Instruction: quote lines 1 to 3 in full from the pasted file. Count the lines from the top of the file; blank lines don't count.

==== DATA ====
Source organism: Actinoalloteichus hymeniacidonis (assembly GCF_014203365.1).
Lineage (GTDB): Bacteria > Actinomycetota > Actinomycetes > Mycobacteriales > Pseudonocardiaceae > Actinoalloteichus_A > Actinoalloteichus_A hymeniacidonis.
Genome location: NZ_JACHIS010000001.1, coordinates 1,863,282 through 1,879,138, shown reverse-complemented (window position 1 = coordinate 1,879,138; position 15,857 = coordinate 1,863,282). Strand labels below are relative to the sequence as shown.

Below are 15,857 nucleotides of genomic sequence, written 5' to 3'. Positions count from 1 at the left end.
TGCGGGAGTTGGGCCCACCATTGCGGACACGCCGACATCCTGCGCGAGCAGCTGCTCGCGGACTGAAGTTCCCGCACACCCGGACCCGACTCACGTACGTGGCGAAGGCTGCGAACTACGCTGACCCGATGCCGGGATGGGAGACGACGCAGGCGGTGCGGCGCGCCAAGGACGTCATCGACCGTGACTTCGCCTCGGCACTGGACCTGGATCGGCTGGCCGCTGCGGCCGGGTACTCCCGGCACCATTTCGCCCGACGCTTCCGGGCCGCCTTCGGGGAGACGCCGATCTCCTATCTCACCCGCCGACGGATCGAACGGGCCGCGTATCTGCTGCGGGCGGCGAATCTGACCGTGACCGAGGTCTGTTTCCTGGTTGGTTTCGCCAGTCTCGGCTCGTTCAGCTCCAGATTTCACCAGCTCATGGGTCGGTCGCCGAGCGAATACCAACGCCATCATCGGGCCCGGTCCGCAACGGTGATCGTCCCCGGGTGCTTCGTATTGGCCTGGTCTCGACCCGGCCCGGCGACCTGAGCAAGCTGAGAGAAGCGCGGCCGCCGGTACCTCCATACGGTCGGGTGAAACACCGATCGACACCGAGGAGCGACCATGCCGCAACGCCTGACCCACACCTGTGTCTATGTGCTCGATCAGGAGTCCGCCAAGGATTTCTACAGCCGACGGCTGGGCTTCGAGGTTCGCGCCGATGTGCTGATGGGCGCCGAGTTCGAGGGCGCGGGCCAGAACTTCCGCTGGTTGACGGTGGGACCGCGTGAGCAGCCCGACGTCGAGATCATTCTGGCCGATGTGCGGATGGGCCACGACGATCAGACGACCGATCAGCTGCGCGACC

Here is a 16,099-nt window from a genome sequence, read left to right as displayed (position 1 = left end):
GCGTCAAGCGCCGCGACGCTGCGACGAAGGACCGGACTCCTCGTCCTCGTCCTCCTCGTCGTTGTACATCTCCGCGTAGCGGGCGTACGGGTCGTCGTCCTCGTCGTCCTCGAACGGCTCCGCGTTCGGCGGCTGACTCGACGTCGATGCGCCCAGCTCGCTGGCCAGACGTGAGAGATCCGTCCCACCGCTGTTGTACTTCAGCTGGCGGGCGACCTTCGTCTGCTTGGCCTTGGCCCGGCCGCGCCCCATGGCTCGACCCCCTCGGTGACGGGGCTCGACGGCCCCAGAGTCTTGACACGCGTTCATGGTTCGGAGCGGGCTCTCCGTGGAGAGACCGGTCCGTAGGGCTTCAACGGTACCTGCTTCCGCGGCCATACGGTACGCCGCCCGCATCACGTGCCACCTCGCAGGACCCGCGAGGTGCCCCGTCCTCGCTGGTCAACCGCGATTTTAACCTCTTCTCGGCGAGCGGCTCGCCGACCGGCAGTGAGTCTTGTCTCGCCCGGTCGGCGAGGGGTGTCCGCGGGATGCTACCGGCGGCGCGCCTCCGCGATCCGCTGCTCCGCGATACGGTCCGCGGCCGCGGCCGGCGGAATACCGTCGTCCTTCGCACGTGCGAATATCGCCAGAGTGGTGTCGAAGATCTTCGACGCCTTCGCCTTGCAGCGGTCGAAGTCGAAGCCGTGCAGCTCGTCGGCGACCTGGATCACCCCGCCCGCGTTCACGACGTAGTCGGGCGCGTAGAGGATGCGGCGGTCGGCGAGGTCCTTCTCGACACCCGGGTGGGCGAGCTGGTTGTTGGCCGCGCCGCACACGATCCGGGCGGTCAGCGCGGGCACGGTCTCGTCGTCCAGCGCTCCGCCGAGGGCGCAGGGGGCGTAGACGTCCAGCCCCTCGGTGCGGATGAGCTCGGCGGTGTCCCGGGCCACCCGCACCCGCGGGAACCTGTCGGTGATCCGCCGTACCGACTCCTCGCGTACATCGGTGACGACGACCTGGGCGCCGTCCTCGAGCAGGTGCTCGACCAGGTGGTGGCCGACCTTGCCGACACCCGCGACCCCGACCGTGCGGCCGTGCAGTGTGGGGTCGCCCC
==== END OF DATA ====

Source organism: Actinoalloteichus hymeniacidonis (assembly GCF_014203365.1).
Lineage (GTDB): Bacteria > Actinomycetota > Actinomycetes > Mycobacteriales > Pseudonocardiaceae > Actinoalloteichus_A > Actinoalloteichus_A hymeniacidonis.
Genome location: NZ_JACHIS010000001.1, coordinates 1,863,282 through 1,879,138, shown reverse-complemented (window position 1 = coordinate 1,879,138; position 15,857 = coordinate 1,863,282). Strand labels below are relative to the sequence as shown.